In NI if the conversion is in a bungalow, you must provide an escape window for each habitable room, smoke detectors on the new landing and the floor must be upgraded to half hour fire assistance. Existing two storey dwellings have an additional requirement in that the doors to the new floor must be of fire quality and any existing doors off the landing and hallway (ground and first floor, excluding bathrooms) must be self-closing.
The requirements in ROI are broadly similar except that the escape window must also allow access. The difference mainly lies with two storey houses where the conversion provides not more than two habitable rooms and the additional accommodation is less than 50 sqm.
These relate to the means of enclosing the stairs to the new storey and upgrading of the protection to the existing stairway. The DOE has an excellent booklet “Loft Conversion – Protect Your Family” available with all the details for individual situations; also check the 2006 update to the leaflet. Both are available on www.environ.ie.
Discuss the problem at an early stage with your building control inspector or planning officer.
Most repair work is excluded from building regulations, with the exceptions of replacement windows, underpinning and rewiring. Roof space conversions, however, often involve more than repairs as structural work is usually required for the joists. Fire regulations are also high on the priority list (see above).
In NI all roof space conversions must be overseen by Building Control, even if the space is only used for storage. The only exception is if you intend to store lightweight items such as suitcases and only need to add some loose boarding; a condition to this exemption is that the area must be accessed by ladder, not by a new or fixed staircase.
You can apply to Building Control at the same time as applying for full planning permission (if required), or, and this applies to domestic works only, by a ‘Building Notice’ describing the work, sent to the building control department of your local authority.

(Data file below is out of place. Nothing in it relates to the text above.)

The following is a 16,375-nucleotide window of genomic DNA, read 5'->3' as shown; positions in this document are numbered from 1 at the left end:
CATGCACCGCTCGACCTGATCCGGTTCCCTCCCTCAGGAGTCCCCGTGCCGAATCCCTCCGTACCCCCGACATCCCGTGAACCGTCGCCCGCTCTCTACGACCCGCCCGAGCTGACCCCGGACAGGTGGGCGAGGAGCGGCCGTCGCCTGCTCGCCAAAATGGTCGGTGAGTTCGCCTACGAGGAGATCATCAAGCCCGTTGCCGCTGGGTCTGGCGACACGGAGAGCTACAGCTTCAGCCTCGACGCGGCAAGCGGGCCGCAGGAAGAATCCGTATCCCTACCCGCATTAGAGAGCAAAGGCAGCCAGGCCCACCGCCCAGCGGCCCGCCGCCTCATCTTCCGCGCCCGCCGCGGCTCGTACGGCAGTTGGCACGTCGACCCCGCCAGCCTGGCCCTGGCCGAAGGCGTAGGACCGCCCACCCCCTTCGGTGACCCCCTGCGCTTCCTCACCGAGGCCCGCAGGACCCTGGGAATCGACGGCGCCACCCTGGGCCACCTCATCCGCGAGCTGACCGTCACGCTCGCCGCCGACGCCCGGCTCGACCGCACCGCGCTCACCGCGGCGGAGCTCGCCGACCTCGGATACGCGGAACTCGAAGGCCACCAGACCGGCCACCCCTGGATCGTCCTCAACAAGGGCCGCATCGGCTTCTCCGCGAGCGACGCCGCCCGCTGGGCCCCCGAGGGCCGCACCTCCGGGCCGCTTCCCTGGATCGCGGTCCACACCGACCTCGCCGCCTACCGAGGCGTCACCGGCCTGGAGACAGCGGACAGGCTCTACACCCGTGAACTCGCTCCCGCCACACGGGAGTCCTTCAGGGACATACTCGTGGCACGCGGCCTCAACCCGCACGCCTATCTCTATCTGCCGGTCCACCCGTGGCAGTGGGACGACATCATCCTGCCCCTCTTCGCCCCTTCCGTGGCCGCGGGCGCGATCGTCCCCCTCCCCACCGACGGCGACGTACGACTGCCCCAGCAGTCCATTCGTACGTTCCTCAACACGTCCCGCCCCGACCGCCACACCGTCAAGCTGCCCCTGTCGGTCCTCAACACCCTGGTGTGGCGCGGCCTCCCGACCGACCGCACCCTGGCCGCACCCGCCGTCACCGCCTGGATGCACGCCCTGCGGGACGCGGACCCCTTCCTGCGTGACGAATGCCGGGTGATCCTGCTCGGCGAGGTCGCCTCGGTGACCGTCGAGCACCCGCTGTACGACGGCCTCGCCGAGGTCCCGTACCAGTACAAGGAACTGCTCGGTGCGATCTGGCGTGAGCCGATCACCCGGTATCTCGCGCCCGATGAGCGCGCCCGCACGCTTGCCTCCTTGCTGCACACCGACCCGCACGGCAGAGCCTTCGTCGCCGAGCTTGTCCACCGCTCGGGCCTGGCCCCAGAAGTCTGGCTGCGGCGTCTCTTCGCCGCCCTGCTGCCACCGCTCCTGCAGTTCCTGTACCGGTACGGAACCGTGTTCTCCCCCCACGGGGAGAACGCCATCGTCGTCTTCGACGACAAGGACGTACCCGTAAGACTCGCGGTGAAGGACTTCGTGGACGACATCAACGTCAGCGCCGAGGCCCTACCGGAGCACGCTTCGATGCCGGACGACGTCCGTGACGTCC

Building Control Northern Ireland has produced an excellent leaflet detailing your obligations; it’s called “Planning an Attic Conversion?” and is available from www.buildingcontrol-ni.com
In ROI the building regulations come into play when the roof space is considered to be a ‘habitable’ space, i.e. a living or sleeping area. With the new Building Control Act (passed earlier this year) having come into force, you will now need to get a Certificate of Compliance at the end of the works, from a qualified design professional, in order to eventually sell your house, at which stage a Building Energy Rating will also be required and the changes to the roof space will be factored into the grade you get.
If the work required planning permission, you must also issue a commencement notice to the local authority between three weeks and seven days before the work begins and, under the new Building Control Act, you will need to advise your local council of who your design professional and builder will be and sign off that you believe they are competent to do the job.
In NI and ROI responsibility for compliance rests with the designers, builders and owners of the property, and the local building authority is empowered to undertake inspections (you will receive prior notice), and enforce the regulations. Non-compliance can result in legal action, and it can also make it difficult to sell the house in the future as the purchaser’s solicitor will ask for a Certificate of Compliance. This should be obtained before final payment for the work.
You will need to check your exact requirements with your design professional (ROI) or with Building Control (NI) but generally speaking the following applies:
For insulation, the roof must be upgraded to current regulations. As a ballpark, factor in at least 150mm of insulation (or use high performance insulation products which are much thinner for the same thermal result) plus a 50mm clear air gap. The air gap can be reduced if you are able to replace the existing roofing felt with a breathable membrane – something that is only possible if you are removing and relaying the roof tiles or slates.
For ventilation most conversions will meet the requirements via the windows, both dormer and sloping, with trickle vents. ‘Wet’ areas such as a bathroom will require fanned ventilation, best controlled by a humidistat sensor. If your house has a whole house ventilation system or is air-conditioned, the system can usually be extended to the roof space conversion with the ducting running along the low level roof space outside the floor area.
While acoustics are not a requirement in a detached, one-family house, if you wish to sound proof the room to avoid the annoying bangs and squeaks that travel from an upstairs room when the floor has not been insulated, use a specialist product. For example an acoustic and fire-rated ceiling system that uses a layer of acoustic material in a building board within the floor and ceiling cavity, giving both noise reduction and fire proofing. If you live in a semi-d or terraced house, you will need to upgrade the party wall to reduce noise travelling to your neighbour’s house.